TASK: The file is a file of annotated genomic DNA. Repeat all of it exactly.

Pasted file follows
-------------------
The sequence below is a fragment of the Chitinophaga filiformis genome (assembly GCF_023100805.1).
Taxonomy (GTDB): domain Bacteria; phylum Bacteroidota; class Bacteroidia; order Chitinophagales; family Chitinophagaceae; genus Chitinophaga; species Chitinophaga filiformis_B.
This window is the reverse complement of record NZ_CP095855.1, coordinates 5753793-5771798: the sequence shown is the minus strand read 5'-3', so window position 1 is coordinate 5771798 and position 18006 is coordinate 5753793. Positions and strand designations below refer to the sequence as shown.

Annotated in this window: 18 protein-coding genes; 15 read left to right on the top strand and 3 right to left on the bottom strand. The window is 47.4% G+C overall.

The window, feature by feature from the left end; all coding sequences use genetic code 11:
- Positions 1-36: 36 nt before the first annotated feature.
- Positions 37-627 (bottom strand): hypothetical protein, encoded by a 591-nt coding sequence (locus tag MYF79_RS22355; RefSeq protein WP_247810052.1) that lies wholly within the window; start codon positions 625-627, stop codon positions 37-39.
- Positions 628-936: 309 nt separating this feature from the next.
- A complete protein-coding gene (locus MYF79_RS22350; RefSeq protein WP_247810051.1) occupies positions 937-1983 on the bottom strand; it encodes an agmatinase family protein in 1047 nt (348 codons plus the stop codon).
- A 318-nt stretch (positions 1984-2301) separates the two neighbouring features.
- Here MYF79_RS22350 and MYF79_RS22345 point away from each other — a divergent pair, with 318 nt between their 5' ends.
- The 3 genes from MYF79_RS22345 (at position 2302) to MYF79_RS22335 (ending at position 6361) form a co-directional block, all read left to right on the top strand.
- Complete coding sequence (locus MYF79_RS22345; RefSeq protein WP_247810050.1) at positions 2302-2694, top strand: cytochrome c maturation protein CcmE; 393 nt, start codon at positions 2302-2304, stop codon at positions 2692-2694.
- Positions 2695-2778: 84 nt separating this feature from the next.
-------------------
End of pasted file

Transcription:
The sequence below is a fragment of the Chitinophaga filiformis genome (assembly GCF_023100805.1).
Taxonomy (GTDB): domain Bacteria; phylum Bacteroidota; class Bacteroidia; order Chitinophagales; family Chitinophagaceae; genus Chitinophaga; species Chitinophaga filiformis_B.
This window is the reverse complement of record NZ_CP095855.1, coordinates 5753793-5771798: the sequence shown is the minus strand read 5'-3', so window position 1 is coordinate 5771798 and position 18006 is coordinate 5753793. Positions and strand designations below refer to the sequence as shown.

Annotated in this window: 18 protein-coding genes; 15 read left to right on the top strand and 3 right to left on the bottom strand. The window is 47.4% G+C overall.

The window, feature by feature from the left end; all coding sequences use genetic code 11:
- Positions 1-36: 36 nt before the first annotated feature.
- Positions 37-627 (bottom strand): hypothetical protein, encoded by a 591-nt coding sequence (locus tag MYF79_RS22355; RefSeq protein WP_247810052.1) that lies wholly within the window; start codon positions 625-627, stop codon positions 37-39.
- Positions 628-936: 309 nt separating this feature from the next.
- A complete protein-coding gene (locus MYF79_RS22350; RefSeq protein WP_247810051.1) occupies positions 937-1983 on the bottom strand; it encodes an agmatinase family protein in 1047 nt (348 codons plus the stop codon).
- A 318-nt stretch (positions 1984-2301) separates the two neighbouring features.
- Here MYF79_RS22350 and MYF79_RS22345 point away from each other — a divergent pair, with 318 nt between their 5' ends.
- The 3 genes from MYF79_RS22345 (at position 2302) to MYF79_RS22335 (ending at position 6361) form a co-directional block, all read left to right on the top strand.
- Complete coding sequence (locus MYF79_RS22345; RefSeq protein WP_247810050.1) at positions 2302-2694, top strand: cytochrome c maturation protein CcmE; 393 nt, start codon at positions 2302-2304, stop codon at positions 2692-2694.
- Positions 2695-2778: 84 nt separating this feature from the next.